The Australian Bee Gees: Keeping It Alive At The Excalibur

In Christine on The Scene by Christine McKellar

Michael Clift & His Mates Started a Joke and Had The Whole World Singing

Many out-of-the-ordinary things have evolved in the Land Down Under. Where else could you find kangaroos, Tasmanian Devils, and the startling echidna (think of a combination of hedgehog, porcupine and platypus: It’s true. I’ve seen one with my own eyes.)  In the world of music, Australia endowed the 80s with the likes of INXS (Sydney), Men at Work (Victoria and Melbourne), and The Little River Band (Melbourne).

 Somewhat less familiar to us rock n roll Yanks, but legend in Australia The Auz BGSand two of my favorites, is the band *Dragon (Sydney via Auckland), and the inimitable **Jimmy Barnes (Adelaide). The Bee Gees (Brisbane) are certainly the most popular and universally recognized pop rock band to come up from Down Under. With number one hits from each decade from the ‘60s to the ‘90s, the three brothers have been called the most successful musical trio in history.

That said, it must have taken some kind of bollocks to not only form a tribute band to these icons but to keep it stayin’ alive for over 15 years,BG tour vegas and throughout forty-two countries and four thousand performances. Along with his mates, David Scott (Robin Gibb) and Wayne Hosking (Maurice Gibb), Michael Clift originally formed the Australian Bee Gees in Melbourne in July of 1997 to fund his band, Red Tape.

“It’s kind of funny how it happened. We were doing our own stuff and not really getting anywhere with that,” said Clift, the alternate lead singer (Barry Gibb) in the show now playing at the Excalibur Hotel. “We thought we’d put together a tribute band to fund ourselves. Everyone was doing the Beatles or Abba or Elvis. No one was doing Bee Gees. When we started researching we were amazed. The more we got into it the more interesting it seemed. It worked out really well. It was a good fit for us.”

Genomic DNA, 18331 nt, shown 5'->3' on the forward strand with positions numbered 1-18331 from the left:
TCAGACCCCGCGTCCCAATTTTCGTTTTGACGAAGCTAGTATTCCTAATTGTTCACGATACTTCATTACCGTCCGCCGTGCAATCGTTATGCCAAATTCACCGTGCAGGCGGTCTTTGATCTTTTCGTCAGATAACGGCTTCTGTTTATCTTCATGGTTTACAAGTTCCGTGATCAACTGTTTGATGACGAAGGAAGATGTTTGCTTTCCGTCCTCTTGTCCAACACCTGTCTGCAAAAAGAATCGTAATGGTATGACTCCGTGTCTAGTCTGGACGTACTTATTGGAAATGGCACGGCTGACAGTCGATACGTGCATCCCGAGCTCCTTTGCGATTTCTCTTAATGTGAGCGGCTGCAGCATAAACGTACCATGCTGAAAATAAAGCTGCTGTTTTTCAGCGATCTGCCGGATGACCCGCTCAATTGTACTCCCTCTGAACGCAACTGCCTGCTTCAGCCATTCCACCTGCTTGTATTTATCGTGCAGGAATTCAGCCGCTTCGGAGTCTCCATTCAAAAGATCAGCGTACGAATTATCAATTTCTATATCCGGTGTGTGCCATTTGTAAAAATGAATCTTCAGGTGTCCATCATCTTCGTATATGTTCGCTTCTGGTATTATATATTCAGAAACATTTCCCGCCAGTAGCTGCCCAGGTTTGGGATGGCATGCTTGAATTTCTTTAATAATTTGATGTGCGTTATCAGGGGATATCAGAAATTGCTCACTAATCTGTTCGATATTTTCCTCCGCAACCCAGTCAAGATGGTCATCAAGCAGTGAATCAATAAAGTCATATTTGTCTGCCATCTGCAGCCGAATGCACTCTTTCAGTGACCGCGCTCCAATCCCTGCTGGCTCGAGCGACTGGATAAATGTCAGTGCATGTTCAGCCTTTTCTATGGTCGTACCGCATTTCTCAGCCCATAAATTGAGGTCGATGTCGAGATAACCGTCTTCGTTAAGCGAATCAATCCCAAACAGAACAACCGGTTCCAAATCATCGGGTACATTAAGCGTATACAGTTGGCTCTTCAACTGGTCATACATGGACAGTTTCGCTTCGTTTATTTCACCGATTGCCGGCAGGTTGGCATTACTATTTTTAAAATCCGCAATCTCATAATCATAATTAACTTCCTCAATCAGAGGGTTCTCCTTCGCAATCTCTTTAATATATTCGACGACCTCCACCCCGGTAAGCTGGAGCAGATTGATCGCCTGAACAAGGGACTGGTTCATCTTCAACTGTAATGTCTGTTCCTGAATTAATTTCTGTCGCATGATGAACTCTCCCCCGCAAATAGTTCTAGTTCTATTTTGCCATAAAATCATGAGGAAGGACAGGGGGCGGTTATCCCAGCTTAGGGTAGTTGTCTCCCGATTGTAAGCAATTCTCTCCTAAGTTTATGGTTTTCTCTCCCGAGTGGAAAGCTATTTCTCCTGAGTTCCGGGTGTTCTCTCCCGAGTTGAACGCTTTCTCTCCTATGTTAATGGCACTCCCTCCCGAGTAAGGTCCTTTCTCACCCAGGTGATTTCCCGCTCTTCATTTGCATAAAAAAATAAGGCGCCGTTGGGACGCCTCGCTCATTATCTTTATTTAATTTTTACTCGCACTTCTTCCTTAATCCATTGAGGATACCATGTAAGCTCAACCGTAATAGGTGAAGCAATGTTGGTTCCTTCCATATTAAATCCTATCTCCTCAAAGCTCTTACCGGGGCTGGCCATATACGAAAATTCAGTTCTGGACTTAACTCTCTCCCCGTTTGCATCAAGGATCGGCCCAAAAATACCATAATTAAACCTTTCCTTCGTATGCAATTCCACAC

According to Clift, one thing that didn’t work out in Australia prior to the Bee Gees was a stab at an Eagle’s tribute band. “We loved that. It just didn’t work as well as the Bee Gees. If I had to do another tribute I’d probably do Eric Clapton. That would be a lot of fun. When I was first starting up in bands I liked Gary Numan, Deep Purple, Super Tramp, the Beatles—the usual sort. I love Pink Floyd. I love Steely Dan.”

The band is in the middle of a four year contract with the Excalibur, playing seven nights a week in the Thunder From Down Under Theater. “We’re there until 2014. We’re happy to be there and happy to be in Vegas. We’d like to think we’ll be here for another five years. If the wheels completely fell off we’d go back to Melbourne.

“We just did our seven hundredth show at the Excalibur two nights ago,” said Clift. two media peeps“It really does feel like a new show each time we do it. The audience changes every night. That’s what keeps it interesting.

“We make sure every show is a winner.We have pretty much a script in as much as we start and finish. We have a video component that has to be fairly spot on. But the way the night goes? A lot about it is the audience.”

Rock n’ roll never dies. And it would seem seem from the enthusiasm of the audience at The Australian Bee Gees Show two weeks ago that disco and ballads don’t die, either. Good on ya, mates! – Christine McKellar

For show reservations, please visit:

*Dragon-April Sun in Cuba-

**Jimmy Barnes (Barnsey)-Out In The Blue-